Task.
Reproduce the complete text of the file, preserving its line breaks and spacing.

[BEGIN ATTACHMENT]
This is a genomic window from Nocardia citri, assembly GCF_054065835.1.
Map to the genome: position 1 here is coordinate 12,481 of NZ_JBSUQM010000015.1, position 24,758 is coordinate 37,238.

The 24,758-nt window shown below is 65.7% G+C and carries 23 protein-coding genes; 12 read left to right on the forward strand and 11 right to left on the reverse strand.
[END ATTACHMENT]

This is a genomic window from Nocardia citri, assembly GCF_054065835.1.
Map to the genome: position 1 here is coordinate 12,481 of NZ_JBSUQM010000015.1, position 24,758 is coordinate 37,238.

The 24,758-nt window shown below is 65.7% G+C and carries 23 protein-coding genes; 12 read left to right on the forward strand and 11 right to left on the reverse strand.